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  1. #1

    30 Days practicing sweep picking

    Hey folks I have just made this video about 30 days playing a sequence of sweep picking and tapping and practicing only ten minutes per day.I decided to do this video to show you how it’s possible to improve by practicing only 10 minutes per day and also to encourage you to try this. The truth is that I’m currently very happy with my progress, I didn’t expect this!In fact, I need to tell you that I already knew how to play sweep picking before doing this exercise, I simply wanted to improve it. For this reason I decided to start with a long chord progression and use tapping finger. If you are just starting with sweep picking, I would recommend you to begin with something more simple like a sweep picking with only three strings, just one chord and played at 100 bpm for example.To finish, I wanted to say that the are some ways to practice sweep picking, this is only one.Thank you for your visit, I hope you enjoy it!

    https://www.youtube.com/watch?v=-b71RBun7-Y

  2. #2
    interesting. I think there are many factors regarding how much time you need to spend and how that manifests in your actual playing. There'a also a more important consideration of how the material you are practicing actually shows up in your improvisation in real-time in a natural and fluid way.

    Having just finished an intensive period of 4 months worth of practicing and writing a book on legato guitar I can tell you that at least at my age, I need way more than 10 minutes a day to improve. While I was writing the book, I probably spent 3-4 months of 3-4 hours a day practicing legato guitar. At the end of that period, I got pretty good at playing various exercises but there was virtually no integration into my everyday improvisation. Now that my book is out, I have gone back to a more normal practice regime though I specifically include time to integrate the material into my improvisation. i have found that it takes 6 months or longer to do this and way more than 10 minutes a day.

    Of course, it again depends on many factors such as age, talent, etc. When I was teaching my 15 year old son jazz guitar, i was completely amazed at how much he could absorb in a very small amount of time. Now that he's 28, he tells me that it's a lot harder for him to learn new techniques.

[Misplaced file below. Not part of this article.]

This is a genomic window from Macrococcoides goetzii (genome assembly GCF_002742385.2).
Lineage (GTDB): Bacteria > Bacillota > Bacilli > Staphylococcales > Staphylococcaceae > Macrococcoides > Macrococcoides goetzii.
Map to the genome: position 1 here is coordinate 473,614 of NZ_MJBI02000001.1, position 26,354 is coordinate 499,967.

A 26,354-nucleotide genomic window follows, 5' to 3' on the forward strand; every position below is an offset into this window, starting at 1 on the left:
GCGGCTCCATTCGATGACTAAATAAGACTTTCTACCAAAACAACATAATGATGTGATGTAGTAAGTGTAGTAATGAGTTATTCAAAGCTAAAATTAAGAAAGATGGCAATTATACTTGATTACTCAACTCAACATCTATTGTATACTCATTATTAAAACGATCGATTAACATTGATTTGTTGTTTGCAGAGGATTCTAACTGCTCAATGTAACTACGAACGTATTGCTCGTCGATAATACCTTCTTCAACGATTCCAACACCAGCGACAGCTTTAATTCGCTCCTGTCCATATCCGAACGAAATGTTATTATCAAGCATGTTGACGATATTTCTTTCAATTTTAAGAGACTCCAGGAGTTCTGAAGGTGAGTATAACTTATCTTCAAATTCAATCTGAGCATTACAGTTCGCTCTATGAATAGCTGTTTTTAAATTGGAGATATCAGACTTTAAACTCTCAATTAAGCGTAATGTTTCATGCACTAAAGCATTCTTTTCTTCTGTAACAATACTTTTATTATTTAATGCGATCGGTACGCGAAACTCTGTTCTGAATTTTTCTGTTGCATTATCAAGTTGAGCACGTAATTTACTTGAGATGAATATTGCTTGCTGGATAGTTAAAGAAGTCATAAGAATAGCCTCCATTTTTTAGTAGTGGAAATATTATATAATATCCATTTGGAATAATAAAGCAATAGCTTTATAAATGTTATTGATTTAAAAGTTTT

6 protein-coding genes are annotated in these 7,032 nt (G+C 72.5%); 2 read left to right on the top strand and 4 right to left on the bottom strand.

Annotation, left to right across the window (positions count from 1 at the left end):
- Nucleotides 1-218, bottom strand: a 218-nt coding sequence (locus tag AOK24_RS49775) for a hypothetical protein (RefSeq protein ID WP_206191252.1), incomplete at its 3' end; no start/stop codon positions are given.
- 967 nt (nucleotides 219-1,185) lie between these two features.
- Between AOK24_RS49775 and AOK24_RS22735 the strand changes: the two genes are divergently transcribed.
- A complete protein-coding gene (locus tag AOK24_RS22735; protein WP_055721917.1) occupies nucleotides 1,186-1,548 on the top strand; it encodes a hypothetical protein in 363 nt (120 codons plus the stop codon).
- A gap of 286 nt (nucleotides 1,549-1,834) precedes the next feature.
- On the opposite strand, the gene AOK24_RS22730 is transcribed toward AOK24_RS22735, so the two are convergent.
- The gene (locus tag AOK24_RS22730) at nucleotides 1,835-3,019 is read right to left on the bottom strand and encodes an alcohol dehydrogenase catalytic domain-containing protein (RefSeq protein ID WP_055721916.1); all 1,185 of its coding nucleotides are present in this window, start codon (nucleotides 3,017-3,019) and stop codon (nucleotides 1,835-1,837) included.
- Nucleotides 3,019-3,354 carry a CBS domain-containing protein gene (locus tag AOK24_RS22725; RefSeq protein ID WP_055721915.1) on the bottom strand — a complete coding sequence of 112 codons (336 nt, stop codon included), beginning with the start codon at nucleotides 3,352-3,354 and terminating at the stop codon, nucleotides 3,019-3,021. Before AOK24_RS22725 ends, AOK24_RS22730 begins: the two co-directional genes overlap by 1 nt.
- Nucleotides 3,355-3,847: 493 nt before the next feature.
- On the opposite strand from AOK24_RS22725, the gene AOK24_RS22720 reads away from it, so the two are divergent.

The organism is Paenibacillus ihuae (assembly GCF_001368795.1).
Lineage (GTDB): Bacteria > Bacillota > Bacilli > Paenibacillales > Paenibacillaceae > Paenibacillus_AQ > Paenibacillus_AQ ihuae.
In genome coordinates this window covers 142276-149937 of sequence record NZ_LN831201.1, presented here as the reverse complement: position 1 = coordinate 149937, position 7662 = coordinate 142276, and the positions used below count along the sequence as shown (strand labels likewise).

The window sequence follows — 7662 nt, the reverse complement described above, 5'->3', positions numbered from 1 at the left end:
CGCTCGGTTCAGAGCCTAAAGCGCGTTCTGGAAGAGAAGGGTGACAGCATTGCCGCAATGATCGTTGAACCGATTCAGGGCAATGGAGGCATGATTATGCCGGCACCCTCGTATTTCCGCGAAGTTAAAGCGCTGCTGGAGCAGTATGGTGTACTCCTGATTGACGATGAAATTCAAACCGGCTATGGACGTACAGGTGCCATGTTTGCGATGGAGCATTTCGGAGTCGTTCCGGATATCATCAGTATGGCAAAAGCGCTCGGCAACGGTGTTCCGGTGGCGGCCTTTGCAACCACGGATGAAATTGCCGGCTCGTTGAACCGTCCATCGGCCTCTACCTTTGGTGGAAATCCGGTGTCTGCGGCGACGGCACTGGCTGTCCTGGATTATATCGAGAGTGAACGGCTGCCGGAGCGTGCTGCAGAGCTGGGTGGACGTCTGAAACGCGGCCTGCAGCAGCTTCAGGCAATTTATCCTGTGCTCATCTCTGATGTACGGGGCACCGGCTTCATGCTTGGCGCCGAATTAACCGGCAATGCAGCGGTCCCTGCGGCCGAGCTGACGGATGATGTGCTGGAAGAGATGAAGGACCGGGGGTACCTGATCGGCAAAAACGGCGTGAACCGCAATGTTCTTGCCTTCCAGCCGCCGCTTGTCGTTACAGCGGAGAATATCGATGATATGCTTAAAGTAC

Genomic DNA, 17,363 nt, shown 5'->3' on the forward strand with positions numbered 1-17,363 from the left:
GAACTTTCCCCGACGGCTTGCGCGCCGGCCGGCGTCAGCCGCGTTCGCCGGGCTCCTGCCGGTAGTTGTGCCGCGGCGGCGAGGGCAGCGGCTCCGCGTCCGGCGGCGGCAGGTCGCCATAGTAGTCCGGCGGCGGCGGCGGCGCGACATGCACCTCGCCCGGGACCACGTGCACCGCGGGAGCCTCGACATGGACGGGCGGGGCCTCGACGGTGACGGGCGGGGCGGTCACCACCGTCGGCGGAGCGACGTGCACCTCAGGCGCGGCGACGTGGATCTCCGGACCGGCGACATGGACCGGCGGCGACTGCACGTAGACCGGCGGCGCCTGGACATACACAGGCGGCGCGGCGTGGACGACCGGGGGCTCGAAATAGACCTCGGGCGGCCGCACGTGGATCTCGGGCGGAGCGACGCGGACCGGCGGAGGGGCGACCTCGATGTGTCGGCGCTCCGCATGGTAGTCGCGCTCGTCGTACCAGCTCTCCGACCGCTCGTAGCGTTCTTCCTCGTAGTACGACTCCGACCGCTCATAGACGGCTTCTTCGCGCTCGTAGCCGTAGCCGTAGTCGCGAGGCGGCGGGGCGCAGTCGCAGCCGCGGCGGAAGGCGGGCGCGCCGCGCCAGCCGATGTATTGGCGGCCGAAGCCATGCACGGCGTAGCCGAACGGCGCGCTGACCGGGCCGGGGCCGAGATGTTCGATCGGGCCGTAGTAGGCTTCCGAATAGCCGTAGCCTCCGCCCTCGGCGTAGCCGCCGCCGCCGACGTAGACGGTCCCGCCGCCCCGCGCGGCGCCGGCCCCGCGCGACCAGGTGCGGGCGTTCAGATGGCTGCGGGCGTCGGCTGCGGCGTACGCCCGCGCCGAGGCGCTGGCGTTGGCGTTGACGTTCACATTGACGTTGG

I take much longer to learn and integrate new things and I think it's partly age. The older you get, the more set in stone your concepts are in all areas of life, much less new musical techniques.

    Thanks for your contribution! Highly interesting.

  3. #3
    Join Date
    May 2010
    Location
    Mystic CT
    Posts
    1,425
    I thought that was true, but it turns out that there is almost literally no limit to improvement, barring actual physical problems. While the young have a decided advantage in being instantly moldable, the brain doesn't stop learning, and the brain controls everything, so practicing is more about etching the brain than developing muscles, although that is certainly a big part.

    In dealing with focal dystonia, I learned a lot about how the brain learns, so I have been hard at work rebuilding my approach and finding the techniques that were not destroyed by my neurological condition. There are many studies, especially in sports medicine, about ways of learning, and 10 minutes a day of a specific thing done thoughtfully and attentively can bring about surprising improvement, although the application is still the problem, but that's the journey to free creativity. Christopher Berg is a genius classical guitar pedagogue whose approach starts and finishes in the brain. He posits that we can learn until we can no longer play. In any event, most of the really good legato players spent years getting there and are most likely as dissatisfied as any of us; that seems to be the game: there is no mastery, only the pursuit of mastery.

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